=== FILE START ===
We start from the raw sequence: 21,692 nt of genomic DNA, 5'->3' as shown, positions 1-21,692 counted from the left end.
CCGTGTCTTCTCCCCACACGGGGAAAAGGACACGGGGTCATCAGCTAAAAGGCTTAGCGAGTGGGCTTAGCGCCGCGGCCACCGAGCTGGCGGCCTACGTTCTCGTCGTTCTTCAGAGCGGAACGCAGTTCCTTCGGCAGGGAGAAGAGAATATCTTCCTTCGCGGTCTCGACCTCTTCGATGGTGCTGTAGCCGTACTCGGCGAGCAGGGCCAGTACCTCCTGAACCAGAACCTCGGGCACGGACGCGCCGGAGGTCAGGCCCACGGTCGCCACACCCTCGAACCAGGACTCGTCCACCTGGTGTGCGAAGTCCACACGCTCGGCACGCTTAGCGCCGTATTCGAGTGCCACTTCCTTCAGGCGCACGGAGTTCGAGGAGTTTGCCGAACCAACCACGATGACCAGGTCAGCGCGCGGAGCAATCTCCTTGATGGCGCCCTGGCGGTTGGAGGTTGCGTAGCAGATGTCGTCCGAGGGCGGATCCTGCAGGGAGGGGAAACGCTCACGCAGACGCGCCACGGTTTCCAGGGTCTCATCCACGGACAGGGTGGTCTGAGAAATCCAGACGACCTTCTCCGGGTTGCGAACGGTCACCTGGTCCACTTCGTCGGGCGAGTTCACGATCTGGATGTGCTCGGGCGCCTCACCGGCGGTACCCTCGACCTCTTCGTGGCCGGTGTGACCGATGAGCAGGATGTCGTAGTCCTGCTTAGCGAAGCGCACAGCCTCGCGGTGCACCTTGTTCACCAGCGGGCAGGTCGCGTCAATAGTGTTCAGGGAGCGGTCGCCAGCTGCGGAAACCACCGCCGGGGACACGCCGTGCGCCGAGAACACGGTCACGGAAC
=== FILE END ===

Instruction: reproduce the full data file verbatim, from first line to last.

We start from the raw sequence: 21,692 nt of genomic DNA, 5'->3' as shown, positions 1-21,692 counted from the left end.
CCGTGTCTTCTCCCCACACGGGGAAAAGGACACGGGGTCATCAGCTAAAAGGCTTAGCGAGTGGGCTTAGCGCCGCGGCCACCGAGCTGGCGGCCTACGTTCTCGTCGTTCTTCAGAGCGGAACGCAGTTCCTTCGGCAGGGAGAAGAGAATATCTTCCTTCGCGGTCTCGACCTCTTCGATGGTGCTGTAGCCGTACTCGGCGAGCAGGGCCAGTACCTCCTGAACCAGAACCTCGGGCACGGACGCGCCGGAGGTCAGGCCCACGGTCGCCACACCCTCGAACCAGGACTCGTCCACCTGGTGTGCGAAGTCCACACGCTCGGCACGCTTAGCGCCGTATTCGAGTGCCACTTCCTTCAGGCGCACGGAGTTCGAGGAGTTTGCCGAACCAACCACGATGACCAGGTCAGCGCGCGGAGCAATCTCCTTGATGGCGCCCTGGCGGTTGGAGGTTGCGTAGCAGATGTCGTCCGAGGGCGGATCCTGCAGGGAGGGGAAACGCTCACGCAGACGCGCCACGGTTTCCAGGGTCTCATCCACGGACAGGGTGGTCTGAGAAATCCAGACGACCTTCTCCGGGTTGCGAACGGTCACCTGGTCCACTTCGTCGGGCGAGTTCACGATCTGGATGTGCTCGGGCGCCTCACCGGCGGTACCCTCGACCTCTTCGTGGCCGGTGTGACCGATGAGCAGGATGTCGTAGTCCTGCTTAGCGAAGCGCACAGCCTCGCGGTGCACCTTGTTCACCAGCGGGCAGGTCGCGTCAATAGTGTTCAGGGAGCGGTCGCCAGCTGCGGAAACCACCGCCGGGGACACGCCGTGCGCCGAGAACACGGTCACGGAAC